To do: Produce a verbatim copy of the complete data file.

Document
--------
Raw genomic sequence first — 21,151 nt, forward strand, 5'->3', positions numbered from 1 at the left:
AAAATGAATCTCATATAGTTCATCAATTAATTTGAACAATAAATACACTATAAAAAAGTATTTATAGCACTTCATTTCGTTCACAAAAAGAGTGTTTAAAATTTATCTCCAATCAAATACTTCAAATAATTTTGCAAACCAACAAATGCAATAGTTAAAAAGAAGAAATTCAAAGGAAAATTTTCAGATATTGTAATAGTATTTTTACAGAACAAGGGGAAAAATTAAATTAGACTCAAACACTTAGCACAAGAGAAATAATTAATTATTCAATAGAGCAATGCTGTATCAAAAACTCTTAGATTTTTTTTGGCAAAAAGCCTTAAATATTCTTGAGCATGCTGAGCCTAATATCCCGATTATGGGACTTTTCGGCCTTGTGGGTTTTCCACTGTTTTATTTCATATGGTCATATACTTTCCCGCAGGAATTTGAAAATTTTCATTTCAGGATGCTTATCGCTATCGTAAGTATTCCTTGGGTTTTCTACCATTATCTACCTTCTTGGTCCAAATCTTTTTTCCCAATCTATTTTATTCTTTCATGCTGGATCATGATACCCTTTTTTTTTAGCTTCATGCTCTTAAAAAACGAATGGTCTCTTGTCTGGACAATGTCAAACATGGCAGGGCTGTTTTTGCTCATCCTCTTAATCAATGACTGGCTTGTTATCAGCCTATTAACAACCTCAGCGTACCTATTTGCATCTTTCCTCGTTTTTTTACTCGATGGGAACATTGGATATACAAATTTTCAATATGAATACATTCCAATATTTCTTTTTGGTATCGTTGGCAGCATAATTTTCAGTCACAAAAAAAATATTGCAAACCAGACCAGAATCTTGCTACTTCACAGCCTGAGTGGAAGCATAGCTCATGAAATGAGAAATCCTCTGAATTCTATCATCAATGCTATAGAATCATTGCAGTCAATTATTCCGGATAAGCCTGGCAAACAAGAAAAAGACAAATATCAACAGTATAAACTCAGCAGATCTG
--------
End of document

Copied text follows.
Raw genomic sequence first — 21,151 nt, forward strand, 5'->3', positions numbered from 1 at the left:
AAAATGAATCTCATATAGTTCATCAATTAATTTGAACAATAAATACACTATAAAAAAGTATTTATAGCACTTCATTTCGTTCACAAAAAGAGTGTTTAAAATTTATCTCCAATCAAATACTTCAAATAATTTTGCAAACCAACAAATGCAATAGTTAAAAAGAAGAAATTCAAAGGAAAATTTTCAGATATTGTAATAGTATTTTTACAGAACAAGGGGAAAAATTAAATTAGACTCAAACACTTAGCACAAGAGAAATAATTAATTATTCAATAGAGCAATGCTGTATCAAAAACTCTTAGATTTTTTTTGGCAAAAAGCCTTAAATATTCTTGAGCATGCTGAGCCTAATATCCCGATTATGGGACTTTTCGGCCTTGTGGGTTTTCCACTGTTTTATTTCATATGGTCATATACTTTCCCGCAGGAATTTGAAAATTTTCATTTCAGGATGCTTATCGCTATCGTAAGTATTCCTTGGGTTTTCTACCATTATCTACCTTCTTGGTCCAAATCTTTTTTCCCAATCTATTTTATTCTTTCATGCTGGATCATGATACCCTTTTTTTTTAGCTTCATGCTCTTAAAAAACGAATGGTCTCTTGTCTGGACAATGTCAAACATGGCAGGGCTGTTTTTGCTCATCCTCTTAATCAATGACTGGCTTGTTATCAGCCTATTAACAACCTCAGCGTACCTATTTGCATCTTTCCTCGTTTTTTTACTCGATGGGAACATTGGATATACAAATTTTCAATATGAATACATTCCAATATTTCTTTTTGGTATCGTTGGCAGCATAATTTTCAGTCACAAAAAAAATATTGCAAACCAGACCAGAATCTTGCTACTTCACAGCCTGAGTGGAAGCATAGCTCATGAAATGAGAAATCCTCTGAATTCTATCATCAATGCTATAGAATCATTGCAGTCAATTATTCCGGATAAGCCTGGCAAACAAGAAAAAGACAAATATCAACAGTATAAACTCAGCAGATCTG